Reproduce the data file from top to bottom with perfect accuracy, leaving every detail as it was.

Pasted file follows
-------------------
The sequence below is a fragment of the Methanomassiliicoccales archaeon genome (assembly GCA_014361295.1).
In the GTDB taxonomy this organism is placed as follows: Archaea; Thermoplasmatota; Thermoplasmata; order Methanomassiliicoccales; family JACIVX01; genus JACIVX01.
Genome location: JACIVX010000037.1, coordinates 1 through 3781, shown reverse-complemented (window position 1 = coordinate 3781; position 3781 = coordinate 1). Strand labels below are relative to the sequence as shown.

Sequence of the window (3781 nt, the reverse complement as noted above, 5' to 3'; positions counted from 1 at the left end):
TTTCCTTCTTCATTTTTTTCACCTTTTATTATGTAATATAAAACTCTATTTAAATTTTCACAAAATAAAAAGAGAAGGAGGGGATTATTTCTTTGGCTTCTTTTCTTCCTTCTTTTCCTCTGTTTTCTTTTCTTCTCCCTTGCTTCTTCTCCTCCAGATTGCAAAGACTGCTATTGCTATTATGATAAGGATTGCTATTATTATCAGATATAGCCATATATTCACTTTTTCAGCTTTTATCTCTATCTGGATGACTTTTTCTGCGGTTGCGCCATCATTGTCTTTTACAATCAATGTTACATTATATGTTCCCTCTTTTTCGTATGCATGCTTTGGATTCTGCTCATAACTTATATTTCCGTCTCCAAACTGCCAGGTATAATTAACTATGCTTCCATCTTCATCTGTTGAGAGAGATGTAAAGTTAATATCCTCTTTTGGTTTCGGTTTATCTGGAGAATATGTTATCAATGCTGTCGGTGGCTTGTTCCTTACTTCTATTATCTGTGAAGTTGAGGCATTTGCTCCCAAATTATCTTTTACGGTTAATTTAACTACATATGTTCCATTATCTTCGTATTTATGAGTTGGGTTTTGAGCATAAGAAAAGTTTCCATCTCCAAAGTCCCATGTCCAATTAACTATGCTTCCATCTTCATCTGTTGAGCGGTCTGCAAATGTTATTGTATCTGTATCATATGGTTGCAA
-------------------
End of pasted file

The sequence below is a fragment of the Methanomassiliicoccales archaeon genome (assembly GCA_014361295.1).
In the GTDB taxonomy this organism is placed as follows: Archaea; Thermoplasmatota; Thermoplasmata; order Methanomassiliicoccales; family JACIVX01; genus JACIVX01.
Genome location: JACIVX010000037.1, coordinates 1 through 3781, shown reverse-complemented (window position 1 = coordinate 3781; position 3781 = coordinate 1). Strand labels below are relative to the sequence as shown.

Sequence of the window (3781 nt, the reverse complement as noted above, 5' to 3'; positions counted from 1 at the left end):
TTTCCTTCTTCATTTTTTTCACCTTTTATTATGTAATATAAAACTCTATTTAAATTTTCACAAAATAAAAAGAGAAGGAGGGGATTATTTCTTTGGCTTCTTTTCTTCCTTCTTTTCCTCTGTTTTCTTTTCTTCTCCCTTGCTTCTTCTCCTCCAGATTGCAAAGACTGCTATTGCTATTATGATAAGGATTGCTATTATTATCAGATATAGCCATATATTCACTTTTTCAGCTTTTATCTCTATCTGGATGACTTTTTCTGCGGTTGCGCCATCATTGTCTTTTACAATCAATGTTACATTATATGTTCCCTCTTTTTCGTATGCATGCTTTGGATTCTGCTCATAACTTATATTTCCGTCTCCAAACTGCCAGGTATAATTAACTATGCTTCCATCTTCATCTGTTGAGAGAGATGTAAAGTTAATATCCTCTTTTGGTTTCGGTTTATCTGGAGAATATGTTATCAATGCTGTCGGTGGCTTGTTCCTTACTTCTATTATCTGTGAAGTTGAGGCATTTGCTCCCAAATTATCTTTTACGGTTAATTTAACTACATATGTTCCATTATCTTCGTATTTATGAGTTGGGTTTTGAGCATAAGAAAAGTTTCCATCTCCAAAGTCCCATGTCCAATTAACTATGCTTCCATCTTCATCTGTTGAGCGGTCTGCAAATGTTATTGTATCTGTATCATATGGTTGCAA